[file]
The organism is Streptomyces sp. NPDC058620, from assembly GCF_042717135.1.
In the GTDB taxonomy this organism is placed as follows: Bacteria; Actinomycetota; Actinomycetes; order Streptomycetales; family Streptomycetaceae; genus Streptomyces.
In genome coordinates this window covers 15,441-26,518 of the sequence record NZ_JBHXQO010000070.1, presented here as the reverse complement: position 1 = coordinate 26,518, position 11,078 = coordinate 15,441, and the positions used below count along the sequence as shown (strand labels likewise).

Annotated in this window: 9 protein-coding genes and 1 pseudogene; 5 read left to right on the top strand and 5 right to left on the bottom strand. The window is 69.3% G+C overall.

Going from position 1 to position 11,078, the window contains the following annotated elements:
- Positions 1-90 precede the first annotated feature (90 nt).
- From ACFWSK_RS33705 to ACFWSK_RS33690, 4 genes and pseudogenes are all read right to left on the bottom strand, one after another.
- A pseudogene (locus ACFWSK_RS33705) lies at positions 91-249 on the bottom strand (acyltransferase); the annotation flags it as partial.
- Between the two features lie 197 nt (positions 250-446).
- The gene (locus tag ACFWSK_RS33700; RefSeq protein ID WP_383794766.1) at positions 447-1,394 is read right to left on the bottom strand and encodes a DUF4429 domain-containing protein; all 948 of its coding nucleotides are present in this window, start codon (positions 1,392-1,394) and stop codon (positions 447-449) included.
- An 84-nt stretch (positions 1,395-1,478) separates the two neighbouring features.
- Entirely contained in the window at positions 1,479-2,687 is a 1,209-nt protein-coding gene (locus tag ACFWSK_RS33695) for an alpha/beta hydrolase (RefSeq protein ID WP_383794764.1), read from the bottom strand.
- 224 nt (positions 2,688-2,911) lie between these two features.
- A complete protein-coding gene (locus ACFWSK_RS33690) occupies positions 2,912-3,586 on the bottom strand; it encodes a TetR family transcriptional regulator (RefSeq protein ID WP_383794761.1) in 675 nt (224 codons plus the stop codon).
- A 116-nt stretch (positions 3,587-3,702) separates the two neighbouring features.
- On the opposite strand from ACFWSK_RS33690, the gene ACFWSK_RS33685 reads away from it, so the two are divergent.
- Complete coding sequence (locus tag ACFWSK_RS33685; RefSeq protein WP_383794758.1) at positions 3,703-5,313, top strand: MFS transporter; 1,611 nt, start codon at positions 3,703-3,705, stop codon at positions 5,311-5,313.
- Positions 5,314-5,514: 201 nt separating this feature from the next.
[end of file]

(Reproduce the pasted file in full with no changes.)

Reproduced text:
The organism is Streptomyces sp. NPDC058620, from assembly GCF_042717135.1.
In the GTDB taxonomy this organism is placed as follows: Bacteria; Actinomycetota; Actinomycetes; order Streptomycetales; family Streptomycetaceae; genus Streptomyces.
In genome coordinates this window covers 15,441-26,518 of the sequence record NZ_JBHXQO010000070.1, presented here as the reverse complement: position 1 = coordinate 26,518, position 11,078 = coordinate 15,441, and the positions used below count along the sequence as shown (strand labels likewise).

Annotated in this window: 9 protein-coding genes and 1 pseudogene; 5 read left to right on the top strand and 5 right to left on the bottom strand. The window is 69.3% G+C overall.

Going from position 1 to position 11,078, the window contains the following annotated elements:
- Positions 1-90 precede the first annotated feature (90 nt).
- From ACFWSK_RS33705 to ACFWSK_RS33690, 4 genes and pseudogenes are all read right to left on the bottom strand, one after another.
- A pseudogene (locus ACFWSK_RS33705) lies at positions 91-249 on the bottom strand (acyltransferase); the annotation flags it as partial.
- Between the two features lie 197 nt (positions 250-446).
- The gene (locus tag ACFWSK_RS33700; RefSeq protein ID WP_383794766.1) at positions 447-1,394 is read right to left on the bottom strand and encodes a DUF4429 domain-containing protein; all 948 of its coding nucleotides are present in this window, start codon (positions 1,392-1,394) and stop codon (positions 447-449) included.
- An 84-nt stretch (positions 1,395-1,478) separates the two neighbouring features.
- Entirely contained in the window at positions 1,479-2,687 is a 1,209-nt protein-coding gene (locus tag ACFWSK_RS33695) for an alpha/beta hydrolase (RefSeq protein ID WP_383794764.1), read from the bottom strand.
- 224 nt (positions 2,688-2,911) lie between these two features.
- A complete protein-coding gene (locus ACFWSK_RS33690) occupies positions 2,912-3,586 on the bottom strand; it encodes a TetR family transcriptional regulator (RefSeq protein ID WP_383794761.1) in 675 nt (224 codons plus the stop codon).
- A 116-nt stretch (positions 3,587-3,702) separates the two neighbouring features.
- On the opposite strand from ACFWSK_RS33690, the gene ACFWSK_RS33685 reads away from it, so the two are divergent.
- Complete coding sequence (locus tag ACFWSK_RS33685; RefSeq protein WP_383794758.1) at positions 3,703-5,313, top strand: MFS transporter; 1,611 nt, start codon at positions 3,703-3,705, stop codon at positions 5,311-5,313.
- Positions 5,314-5,514: 201 nt separating this feature from the next.